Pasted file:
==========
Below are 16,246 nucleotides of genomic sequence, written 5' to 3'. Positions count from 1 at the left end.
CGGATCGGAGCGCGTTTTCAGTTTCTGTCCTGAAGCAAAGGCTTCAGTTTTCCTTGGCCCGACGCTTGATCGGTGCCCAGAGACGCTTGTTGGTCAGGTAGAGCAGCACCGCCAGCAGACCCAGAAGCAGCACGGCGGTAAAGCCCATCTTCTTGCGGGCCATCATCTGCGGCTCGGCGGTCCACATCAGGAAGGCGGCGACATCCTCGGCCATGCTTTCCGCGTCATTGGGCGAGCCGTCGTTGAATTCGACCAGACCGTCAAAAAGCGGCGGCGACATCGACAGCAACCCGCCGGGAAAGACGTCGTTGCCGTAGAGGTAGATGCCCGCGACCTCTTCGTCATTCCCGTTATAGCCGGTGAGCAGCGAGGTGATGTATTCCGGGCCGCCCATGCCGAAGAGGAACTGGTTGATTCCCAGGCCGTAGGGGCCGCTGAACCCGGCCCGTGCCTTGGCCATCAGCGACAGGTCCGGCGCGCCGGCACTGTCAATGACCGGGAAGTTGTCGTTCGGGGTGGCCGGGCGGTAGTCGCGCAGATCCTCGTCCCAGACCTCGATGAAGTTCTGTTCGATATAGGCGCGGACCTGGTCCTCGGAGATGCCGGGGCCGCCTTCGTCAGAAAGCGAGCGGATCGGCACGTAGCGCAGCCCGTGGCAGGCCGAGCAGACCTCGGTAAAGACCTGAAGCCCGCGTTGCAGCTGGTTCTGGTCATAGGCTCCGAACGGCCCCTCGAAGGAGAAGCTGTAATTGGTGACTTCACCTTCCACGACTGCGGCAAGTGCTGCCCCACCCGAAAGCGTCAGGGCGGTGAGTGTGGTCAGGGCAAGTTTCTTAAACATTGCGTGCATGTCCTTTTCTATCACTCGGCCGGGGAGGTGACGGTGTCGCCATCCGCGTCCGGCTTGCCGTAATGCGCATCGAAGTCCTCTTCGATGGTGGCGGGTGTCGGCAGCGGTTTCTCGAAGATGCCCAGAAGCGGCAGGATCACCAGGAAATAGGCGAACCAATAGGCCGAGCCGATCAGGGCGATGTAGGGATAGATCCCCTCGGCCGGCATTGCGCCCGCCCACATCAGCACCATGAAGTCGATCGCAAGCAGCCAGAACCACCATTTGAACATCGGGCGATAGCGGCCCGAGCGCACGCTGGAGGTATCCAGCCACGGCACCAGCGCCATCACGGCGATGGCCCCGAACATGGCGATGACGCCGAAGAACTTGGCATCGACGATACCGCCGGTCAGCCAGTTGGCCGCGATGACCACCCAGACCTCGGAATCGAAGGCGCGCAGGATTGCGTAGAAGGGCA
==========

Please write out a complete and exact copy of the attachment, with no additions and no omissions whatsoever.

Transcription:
Below are 16,246 nucleotides of genomic sequence, written 5' to 3'. Positions count from 1 at the left end.
CGGATCGGAGCGCGTTTTCAGTTTCTGTCCTGAAGCAAAGGCTTCAGTTTTCCTTGGCCCGACGCTTGATCGGTGCCCAGAGACGCTTGTTGGTCAGGTAGAGCAGCACCGCCAGCAGACCCAGAAGCAGCACGGCGGTAAAGCCCATCTTCTTGCGGGCCATCATCTGCGGCTCGGCGGTCCACATCAGGAAGGCGGCGACATCCTCGGCCATGCTTTCCGCGTCATTGGGCGAGCCGTCGTTGAATTCGACCAGACCGTCAAAAAGCGGCGGCGACATCGACAGCAACCCGCCGGGAAAGACGTCGTTGCCGTAGAGGTAGATGCCCGCGACCTCTTCGTCATTCCCGTTATAGCCGGTGAGCAGCGAGGTGATGTATTCCGGGCCGCCCATGCCGAAGAGGAACTGGTTGATTCCCAGGCCGTAGGGGCCGCTGAACCCGGCCCGTGCCTTGGCCATCAGCGACAGGTCCGGCGCGCCGGCACTGTCAATGACCGGGAAGTTGTCGTTCGGGGTGGCCGGGCGGTAGTCGCGCAGATCCTCGTCCCAGACCTCGATGAAGTTCTGTTCGATATAGGCGCGGACCTGGTCCTCGGAGATGCCGGGGCCGCCTTCGTCAGAAAGCGAGCGGATCGGCACGTAGCGCAGCCCGTGGCAGGCCGAGCAGACCTCGGTAAAGACCTGAAGCCCGCGTTGCAGCTGGTTCTGGTCATAGGCTCCGAACGGCCCCTCGAAGGAGAAGCTGTAATTGGTGACTTCACCTTCCACGACTGCGGCAAGTGCTGCCCCACCCGAAAGCGTCAGGGCGGTGAGTGTGGTCAGGGCAAGTTTCTTAAACATTGCGTGCATGTCCTTTTCTATCACTCGGCCGGGGAGGTGACGGTGTCGCCATCCGCGTCCGGCTTGCCGTAATGCGCATCGAAGTCCTCTTCGATGGTGGCGGGTGTCGGCAGCGGTTTCTCGAAGATGCCCAGAAGCGGCAGGATCACCAGGAAATAGGCGAACCAATAGGCCGAGCCGATCAGGGCGATGTAGGGATAGATCCCCTCGGCCGGCATTGCGCCCGCCCACATCAGCACCATGAAGTCGATCGCAAGCAGCCAGAACCACCATTTGAACATCGGGCGATAGCGGCCCGAGCGCACGCTGGAGGTATCCAGCCACGGCACCAGCGCCATCACGGCGATGGCCCCGAACATGGCGATGACGCCGAAGAACTTGGCATCGACGATACCGCCGGTCAGCCAGTTGGCCGCGATGACCACCCAGACCTCGGAATCGAAGGCGCGCAGGATTGCGTAGAAGGGCA